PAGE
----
Integrate heavy presses, upright rows and lateral lifting in your shoulder routine will help you get massive shoulders as all of these exercises are great exercises for your shoulders. But what about your posterior deltoids? If they remain underdeveloped, you run the risk of an imbalance in the shoulder complex and an increased risk of shoulder injuries.
The rear deltoid actually acts more like a back muscle. Its three main functions are horizontal abduction (think of lifting sideways from behind), external rotation of the upper arm, and extension of the upper arm.
Well developed posterior deltoids help keep your shoulders balanced and straight, they prevent shoulders from being rounded (which happens because the anterior deltoid overpowers the posterior deltoids in a lot of pushing movements – bench press, overhead press, etc.) prevents many shoulder injuries and problems with the rotator cuff.
Strong rear deltoids also help improve your strength on exercises such as the bench press. With a strong, well-developed upper back, you can generate a lot more strength.
One exercise that trains the rear shoulder muscles really well is the lying rear lateral lift:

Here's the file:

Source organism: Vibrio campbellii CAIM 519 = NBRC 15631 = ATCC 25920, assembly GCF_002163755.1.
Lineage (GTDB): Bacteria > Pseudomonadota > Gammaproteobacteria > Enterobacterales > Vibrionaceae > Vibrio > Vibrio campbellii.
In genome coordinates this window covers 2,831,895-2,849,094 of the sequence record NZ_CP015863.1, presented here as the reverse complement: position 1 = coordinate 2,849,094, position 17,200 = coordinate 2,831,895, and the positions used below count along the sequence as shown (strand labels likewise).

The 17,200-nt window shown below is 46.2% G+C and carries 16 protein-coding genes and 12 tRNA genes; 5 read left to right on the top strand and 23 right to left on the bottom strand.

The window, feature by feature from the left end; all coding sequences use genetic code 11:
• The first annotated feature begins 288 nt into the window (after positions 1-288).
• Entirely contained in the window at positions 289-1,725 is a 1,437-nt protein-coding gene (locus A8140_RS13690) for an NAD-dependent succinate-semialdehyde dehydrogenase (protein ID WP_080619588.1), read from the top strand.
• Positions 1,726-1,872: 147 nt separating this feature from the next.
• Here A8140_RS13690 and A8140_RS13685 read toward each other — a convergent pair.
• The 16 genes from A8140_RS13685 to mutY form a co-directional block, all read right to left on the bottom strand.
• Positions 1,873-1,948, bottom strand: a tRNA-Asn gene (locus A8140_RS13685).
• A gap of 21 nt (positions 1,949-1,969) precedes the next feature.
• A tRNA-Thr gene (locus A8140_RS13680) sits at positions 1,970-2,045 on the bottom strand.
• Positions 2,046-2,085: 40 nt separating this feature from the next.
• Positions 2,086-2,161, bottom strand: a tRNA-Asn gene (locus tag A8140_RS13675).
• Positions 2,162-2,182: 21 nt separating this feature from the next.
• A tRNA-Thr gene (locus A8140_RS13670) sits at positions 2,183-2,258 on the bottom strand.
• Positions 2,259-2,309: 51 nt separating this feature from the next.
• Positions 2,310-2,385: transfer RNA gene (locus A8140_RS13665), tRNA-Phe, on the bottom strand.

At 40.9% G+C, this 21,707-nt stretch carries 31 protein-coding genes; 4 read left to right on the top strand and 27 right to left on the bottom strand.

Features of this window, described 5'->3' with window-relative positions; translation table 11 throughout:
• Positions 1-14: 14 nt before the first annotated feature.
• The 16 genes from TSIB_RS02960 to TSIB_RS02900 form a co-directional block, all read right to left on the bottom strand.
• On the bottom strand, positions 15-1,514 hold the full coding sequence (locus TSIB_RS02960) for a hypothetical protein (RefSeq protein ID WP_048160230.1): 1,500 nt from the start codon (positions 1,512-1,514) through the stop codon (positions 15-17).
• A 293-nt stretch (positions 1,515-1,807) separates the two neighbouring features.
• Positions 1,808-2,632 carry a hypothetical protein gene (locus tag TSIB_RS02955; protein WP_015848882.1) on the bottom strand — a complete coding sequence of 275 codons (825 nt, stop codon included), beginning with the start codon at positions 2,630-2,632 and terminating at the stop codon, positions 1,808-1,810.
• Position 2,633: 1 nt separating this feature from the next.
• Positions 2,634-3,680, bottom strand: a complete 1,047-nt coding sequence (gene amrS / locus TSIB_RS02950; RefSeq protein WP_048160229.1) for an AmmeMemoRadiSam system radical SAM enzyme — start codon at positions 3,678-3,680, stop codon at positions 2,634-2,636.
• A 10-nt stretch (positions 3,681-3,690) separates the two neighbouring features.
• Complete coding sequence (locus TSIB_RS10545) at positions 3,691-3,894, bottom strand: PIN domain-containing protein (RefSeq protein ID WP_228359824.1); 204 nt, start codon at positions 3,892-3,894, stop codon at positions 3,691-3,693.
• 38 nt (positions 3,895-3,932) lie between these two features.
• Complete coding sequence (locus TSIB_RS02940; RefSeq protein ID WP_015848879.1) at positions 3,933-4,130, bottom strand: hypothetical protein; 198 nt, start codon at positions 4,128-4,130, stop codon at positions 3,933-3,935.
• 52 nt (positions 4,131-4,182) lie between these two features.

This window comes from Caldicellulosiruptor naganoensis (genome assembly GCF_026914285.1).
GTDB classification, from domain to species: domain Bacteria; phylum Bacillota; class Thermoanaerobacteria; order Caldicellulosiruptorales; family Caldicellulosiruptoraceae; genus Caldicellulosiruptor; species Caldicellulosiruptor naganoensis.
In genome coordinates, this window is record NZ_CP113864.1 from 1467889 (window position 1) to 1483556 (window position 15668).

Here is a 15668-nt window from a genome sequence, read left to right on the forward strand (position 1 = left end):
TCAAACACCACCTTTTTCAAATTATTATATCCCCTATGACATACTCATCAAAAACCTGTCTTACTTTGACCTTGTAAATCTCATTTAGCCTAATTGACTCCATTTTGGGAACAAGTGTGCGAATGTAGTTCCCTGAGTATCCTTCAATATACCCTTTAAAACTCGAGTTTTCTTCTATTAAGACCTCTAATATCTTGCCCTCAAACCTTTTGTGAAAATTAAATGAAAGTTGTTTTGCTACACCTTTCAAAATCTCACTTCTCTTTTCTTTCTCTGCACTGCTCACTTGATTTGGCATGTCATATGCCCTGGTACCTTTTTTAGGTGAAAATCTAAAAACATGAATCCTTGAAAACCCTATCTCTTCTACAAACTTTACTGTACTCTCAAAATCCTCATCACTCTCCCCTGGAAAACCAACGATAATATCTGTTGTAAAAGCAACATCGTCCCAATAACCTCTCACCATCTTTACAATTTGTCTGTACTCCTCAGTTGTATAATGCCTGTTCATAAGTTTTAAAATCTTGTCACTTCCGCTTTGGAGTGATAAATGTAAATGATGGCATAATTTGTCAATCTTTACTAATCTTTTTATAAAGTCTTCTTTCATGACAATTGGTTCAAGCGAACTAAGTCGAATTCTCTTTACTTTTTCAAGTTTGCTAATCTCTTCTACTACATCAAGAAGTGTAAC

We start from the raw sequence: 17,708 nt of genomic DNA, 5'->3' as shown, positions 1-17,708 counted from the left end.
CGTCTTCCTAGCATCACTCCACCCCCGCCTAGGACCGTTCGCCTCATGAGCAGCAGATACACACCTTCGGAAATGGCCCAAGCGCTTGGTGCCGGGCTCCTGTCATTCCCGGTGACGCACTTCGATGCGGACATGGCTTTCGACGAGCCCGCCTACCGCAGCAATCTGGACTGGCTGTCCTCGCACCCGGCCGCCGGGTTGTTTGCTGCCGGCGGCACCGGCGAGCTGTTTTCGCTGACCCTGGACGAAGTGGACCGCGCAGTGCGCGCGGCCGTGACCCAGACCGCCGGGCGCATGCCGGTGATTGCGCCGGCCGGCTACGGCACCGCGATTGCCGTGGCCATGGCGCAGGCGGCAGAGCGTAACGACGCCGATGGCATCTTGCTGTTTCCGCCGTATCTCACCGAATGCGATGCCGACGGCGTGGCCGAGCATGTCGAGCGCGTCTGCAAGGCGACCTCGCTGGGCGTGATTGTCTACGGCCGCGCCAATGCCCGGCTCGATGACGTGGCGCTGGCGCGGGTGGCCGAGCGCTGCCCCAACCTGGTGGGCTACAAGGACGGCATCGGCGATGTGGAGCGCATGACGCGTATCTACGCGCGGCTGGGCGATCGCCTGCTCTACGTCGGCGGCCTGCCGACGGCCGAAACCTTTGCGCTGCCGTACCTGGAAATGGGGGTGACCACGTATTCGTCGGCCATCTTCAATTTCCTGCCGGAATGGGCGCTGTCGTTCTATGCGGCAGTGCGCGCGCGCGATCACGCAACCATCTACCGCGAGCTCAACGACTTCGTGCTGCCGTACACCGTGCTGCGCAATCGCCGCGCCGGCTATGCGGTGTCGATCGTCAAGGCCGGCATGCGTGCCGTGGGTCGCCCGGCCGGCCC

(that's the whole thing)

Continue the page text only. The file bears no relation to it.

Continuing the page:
– Lie with your chest on a slightly inclined bench (it should be inclined about 15-20 degrees).
– Take a dumbbell in each hand, let your arms hang down and place your hands so that they are facing each other.
REAR LATERAL LIFTING MOVEMENT
With your elbows slightly bent, raise your arms sideways until your elbows are at shoulder level and your arms are almost parallel to the floor. Hold for a second and return to the starting position. Exhale on the way up (the hardest part of the movement) and inhale on the way down.
This exercise works your rear deltoids and, in part, your traps.
– Choose a light weight when doing the exercise. The exercise works best when done with light loads and higher numbers of repetitions (15-20).
– Contract the abdominal muscles as you move.
REAR SIDE LIFT COMMON FAULTS
The lying position helps limit cheating and relieve pressure on your spine. When you pick up weights that are too heavy for you, your back is working instead of your back shoulders.